... All published reports of this systematic review indicated no differences between HVGIC and amalgam, beyond the play of chance (p > 0.05) in the permanent dentition after four and six years for single and multiple surface tooth restorations, respectively, and no differences after three years for single and multiple surface restorations in primary teeth [6,7,10]. The results from Chinese trials were confirmatory of these findings [8]. ...
... After the conduct and reporting of systematic review [8,9] and meta-epidemiological study [1,10] results regarding the clinical efficacy of HVGICs versus amalgam as the current restorative gold standard, an integrative analysis of all evidence combined to the topic has still been missing. For this reason, the aim of this study was to present a synthesis of previously established evidence within a Bayesian framework, in order to derive an overall conclusion about the Odds in regard to the hypothesis that HVGIC's are inferior to silver amalgam as restorative materials for permanent posterior teeth. ...
Article
Full-text available
Background To develop a synthesis within a Bayesian probability framework of previously established evidence, in order to derive an overall conclusion about the hypothesis (H1): ‘High-viscosity glass-ionomer cements (HVGIC) are inferior to silver amalgam as (load bearing) restorative materials for permanent posterior teeth’. Methods Following Bayesian method, the prior Odds that H1 is true (established from past uncontrolled clinical longitudinal and laboratory trials), the Likelihood Ratio incorporating new evidence (established from recent meta-epidemiological studies and systematic reviews of controlled clinical trials), as well as the posterior hypothesis Odds in view of the new evidence, were calculated. Results The prior Odds that HVGICs are clinically inferior to amalgam as restorative materials in posterior permanent teeth in relation to the hypothesis that this is not so was 1.12 to 1. The Likelihood Ratio based on new evidence in favor the hypothesis was zero and the subsequent posterior Odds 0 to 1. Therefore, based on the new evidence, the Odds that HVGICs are clinically inferior to amalgam as restorative materials in posterior permanent teeth degreased from 1.12 to zero. Conclusion The current evidence suggests lack of support for the hypothesis that high-viscosity glass-ionomer cements are inferior to silver amalgam as restorative materials for permanent posterior teeth. Should future research to this topic uphold the current findings, a wider range of clinical benefits for both patient and care provider, beyond appropriate restoration longevity for placing HVGIC based restorations may apply.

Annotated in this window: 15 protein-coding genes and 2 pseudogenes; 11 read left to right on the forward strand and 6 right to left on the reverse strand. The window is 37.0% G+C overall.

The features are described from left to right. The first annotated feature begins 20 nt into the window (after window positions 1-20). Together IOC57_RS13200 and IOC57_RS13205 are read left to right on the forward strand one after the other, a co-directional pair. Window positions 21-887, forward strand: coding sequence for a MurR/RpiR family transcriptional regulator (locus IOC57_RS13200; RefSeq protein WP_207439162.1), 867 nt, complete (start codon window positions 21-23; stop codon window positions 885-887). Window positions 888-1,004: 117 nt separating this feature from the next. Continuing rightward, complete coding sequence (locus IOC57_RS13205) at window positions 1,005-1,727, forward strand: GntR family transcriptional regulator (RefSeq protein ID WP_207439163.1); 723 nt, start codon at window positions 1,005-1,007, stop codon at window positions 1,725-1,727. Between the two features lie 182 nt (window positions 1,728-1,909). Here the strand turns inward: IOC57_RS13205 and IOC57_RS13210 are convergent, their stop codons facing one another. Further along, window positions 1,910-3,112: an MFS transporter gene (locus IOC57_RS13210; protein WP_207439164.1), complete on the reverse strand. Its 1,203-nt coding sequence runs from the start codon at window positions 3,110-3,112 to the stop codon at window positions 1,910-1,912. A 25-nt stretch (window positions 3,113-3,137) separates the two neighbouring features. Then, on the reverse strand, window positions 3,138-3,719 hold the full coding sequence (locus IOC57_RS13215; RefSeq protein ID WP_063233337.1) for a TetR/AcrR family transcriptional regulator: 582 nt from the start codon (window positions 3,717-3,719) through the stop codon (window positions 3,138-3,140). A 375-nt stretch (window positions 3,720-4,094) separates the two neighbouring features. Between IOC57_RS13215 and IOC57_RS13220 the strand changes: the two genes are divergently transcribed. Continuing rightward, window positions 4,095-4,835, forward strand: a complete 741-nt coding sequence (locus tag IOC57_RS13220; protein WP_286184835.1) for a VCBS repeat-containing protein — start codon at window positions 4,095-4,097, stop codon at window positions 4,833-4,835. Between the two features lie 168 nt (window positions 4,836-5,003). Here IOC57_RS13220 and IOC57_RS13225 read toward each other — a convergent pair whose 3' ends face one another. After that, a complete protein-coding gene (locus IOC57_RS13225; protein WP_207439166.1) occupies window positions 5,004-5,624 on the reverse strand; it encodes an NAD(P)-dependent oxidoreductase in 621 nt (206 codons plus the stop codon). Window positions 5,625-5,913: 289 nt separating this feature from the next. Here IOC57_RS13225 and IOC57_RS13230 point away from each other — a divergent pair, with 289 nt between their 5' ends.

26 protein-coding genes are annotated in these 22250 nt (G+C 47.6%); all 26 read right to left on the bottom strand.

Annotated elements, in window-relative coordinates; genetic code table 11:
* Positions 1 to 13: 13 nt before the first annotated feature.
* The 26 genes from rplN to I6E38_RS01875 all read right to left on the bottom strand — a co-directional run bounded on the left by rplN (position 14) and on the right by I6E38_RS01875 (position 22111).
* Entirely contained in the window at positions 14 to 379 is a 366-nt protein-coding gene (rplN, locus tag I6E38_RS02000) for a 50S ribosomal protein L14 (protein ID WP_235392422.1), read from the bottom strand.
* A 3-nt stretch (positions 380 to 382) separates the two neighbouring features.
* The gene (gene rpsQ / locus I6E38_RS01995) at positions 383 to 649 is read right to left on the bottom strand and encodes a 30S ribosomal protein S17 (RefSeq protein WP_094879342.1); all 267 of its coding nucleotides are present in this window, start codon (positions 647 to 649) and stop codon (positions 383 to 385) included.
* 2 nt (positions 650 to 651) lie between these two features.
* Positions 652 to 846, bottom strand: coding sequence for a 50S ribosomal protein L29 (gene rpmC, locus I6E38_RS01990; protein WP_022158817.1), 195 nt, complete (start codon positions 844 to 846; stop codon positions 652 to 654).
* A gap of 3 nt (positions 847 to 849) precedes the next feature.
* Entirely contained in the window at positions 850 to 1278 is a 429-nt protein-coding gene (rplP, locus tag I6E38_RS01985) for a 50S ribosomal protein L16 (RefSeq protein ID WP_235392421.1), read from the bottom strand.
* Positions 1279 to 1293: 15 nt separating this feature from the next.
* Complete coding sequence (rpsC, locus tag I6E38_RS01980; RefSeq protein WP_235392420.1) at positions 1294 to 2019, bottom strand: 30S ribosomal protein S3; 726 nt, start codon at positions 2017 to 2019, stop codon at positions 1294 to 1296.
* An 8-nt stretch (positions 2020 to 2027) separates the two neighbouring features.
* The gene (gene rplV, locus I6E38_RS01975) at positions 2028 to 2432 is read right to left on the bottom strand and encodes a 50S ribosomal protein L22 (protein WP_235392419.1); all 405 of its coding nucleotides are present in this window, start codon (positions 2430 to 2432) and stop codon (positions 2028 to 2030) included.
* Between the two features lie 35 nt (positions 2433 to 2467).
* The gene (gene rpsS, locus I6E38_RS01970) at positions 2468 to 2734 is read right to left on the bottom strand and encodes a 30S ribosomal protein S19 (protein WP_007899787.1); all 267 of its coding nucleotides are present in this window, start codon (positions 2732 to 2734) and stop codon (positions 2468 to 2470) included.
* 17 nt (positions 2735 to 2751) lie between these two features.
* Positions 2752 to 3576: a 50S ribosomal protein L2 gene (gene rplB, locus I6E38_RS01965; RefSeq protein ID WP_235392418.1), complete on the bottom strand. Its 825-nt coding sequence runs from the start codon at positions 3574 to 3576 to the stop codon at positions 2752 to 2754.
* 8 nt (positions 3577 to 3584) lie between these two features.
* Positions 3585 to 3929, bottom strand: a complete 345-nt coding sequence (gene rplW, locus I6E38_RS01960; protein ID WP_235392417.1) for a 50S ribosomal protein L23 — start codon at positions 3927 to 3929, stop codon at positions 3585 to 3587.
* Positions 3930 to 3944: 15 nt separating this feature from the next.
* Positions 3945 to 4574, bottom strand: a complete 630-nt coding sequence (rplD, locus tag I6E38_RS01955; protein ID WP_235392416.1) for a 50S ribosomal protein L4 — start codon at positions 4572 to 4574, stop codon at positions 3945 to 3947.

... Analysis of records shows the survival rate of ART restorations ranging from 24.4% to 96.5% in primary teeth and 43.4-98.4% in permanent teeth, and as the evaluation time increased, the success rates have decreased, in accordance to the reported findings of Frencken et al. [8] Higher survival rates for permanent teeth compared to primary dentition were observed in our analysis, in accordance to the reported findings of Van't Hof et al., and Mickenautsch and Yengopal, [9,10] [11,12] Survival rates of ART restorations progressively decreased with an increase in the evaluation time, reporting as much as 100% survival for studies with an evaluation time of <2 years, and 90% for 2-5 years, and 80% for an evaluation time for more than 5 years. This trend has been universally observed in various systematic reviews. ...
... This trend has been universally observed in various systematic reviews. [10,11] Differences exist among the dentists regarding the applicability of ART as a treatment modality for both primary and permanent dentition. Many dentists are reluctant to use the ART in daily practice due to a conception that it might not be effective or successful. ...